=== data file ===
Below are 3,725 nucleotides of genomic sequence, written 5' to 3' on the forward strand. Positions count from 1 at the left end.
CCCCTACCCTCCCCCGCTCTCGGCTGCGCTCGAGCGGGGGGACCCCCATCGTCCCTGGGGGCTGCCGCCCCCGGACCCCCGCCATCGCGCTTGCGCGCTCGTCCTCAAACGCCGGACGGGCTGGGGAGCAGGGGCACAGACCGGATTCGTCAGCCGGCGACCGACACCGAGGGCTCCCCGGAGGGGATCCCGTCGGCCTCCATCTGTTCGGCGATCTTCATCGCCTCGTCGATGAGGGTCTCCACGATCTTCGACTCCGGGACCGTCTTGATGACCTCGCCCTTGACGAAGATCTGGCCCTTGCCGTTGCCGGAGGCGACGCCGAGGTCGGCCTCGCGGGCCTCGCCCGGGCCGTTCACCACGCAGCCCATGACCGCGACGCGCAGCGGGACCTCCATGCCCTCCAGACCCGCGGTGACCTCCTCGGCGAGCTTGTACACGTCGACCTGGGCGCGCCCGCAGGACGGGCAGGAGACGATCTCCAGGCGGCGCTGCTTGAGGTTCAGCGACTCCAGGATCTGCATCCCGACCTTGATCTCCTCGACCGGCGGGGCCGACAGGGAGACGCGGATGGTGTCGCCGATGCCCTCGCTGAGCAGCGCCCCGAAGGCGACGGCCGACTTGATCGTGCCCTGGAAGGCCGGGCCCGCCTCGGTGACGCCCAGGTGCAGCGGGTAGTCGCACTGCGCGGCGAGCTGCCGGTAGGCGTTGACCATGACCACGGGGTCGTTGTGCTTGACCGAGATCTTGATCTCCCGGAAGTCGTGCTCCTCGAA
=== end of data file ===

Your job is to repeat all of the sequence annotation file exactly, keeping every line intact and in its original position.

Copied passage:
Below are 3,725 nucleotides of genomic sequence, written 5' to 3' on the forward strand. Positions count from 1 at the left end.
CCCCTACCCTCCCCCGCTCTCGGCTGCGCTCGAGCGGGGGGACCCCCATCGTCCCTGGGGGCTGCCGCCCCCGGACCCCCGCCATCGCGCTTGCGCGCTCGTCCTCAAACGCCGGACGGGCTGGGGAGCAGGGGCACAGACCGGATTCGTCAGCCGGCGACCGACACCGAGGGCTCCCCGGAGGGGATCCCGTCGGCCTCCATCTGTTCGGCGATCTTCATCGCCTCGTCGATGAGGGTCTCCACGATCTTCGACTCCGGGACCGTCTTGATGACCTCGCCCTTGACGAAGATCTGGCCCTTGCCGTTGCCGGAGGCGACGCCGAGGTCGGCCTCGCGGGCCTCGCCCGGGCCGTTCACCACGCAGCCCATGACCGCGACGCGCAGCGGGACCTCCATGCCCTCCAGACCCGCGGTGACCTCCTCGGCGAGCTTGTACACGTCGACCTGGGCGCGCCCGCAGGACGGGCAGGAGACGATCTCCAGGCGGCGCTGCTTGAGGTTCAGCGACTCCAGGATCTGCATCCCGACCTTGATCTCCTCGACCGGCGGGGCCGACAGGGAGACGCGGATGGTGTCGCCGATGCCCTCGCTGAGCAGCGCCCCGAAGGCGACGGCCGACTTGATCGTGCCCTGGAAGGCCGGGCCCGCCTCGGTGACGCCCAGGTGCAGCGGGTAGTCGCACTGCGCGGCGAGCTGCCGGTAGGCGTTGACCATGACCACGGGGTCGTTGTGCTTGACCGAGATCTTGATCTCCCGGAAGTCGTGCTCCTCGAA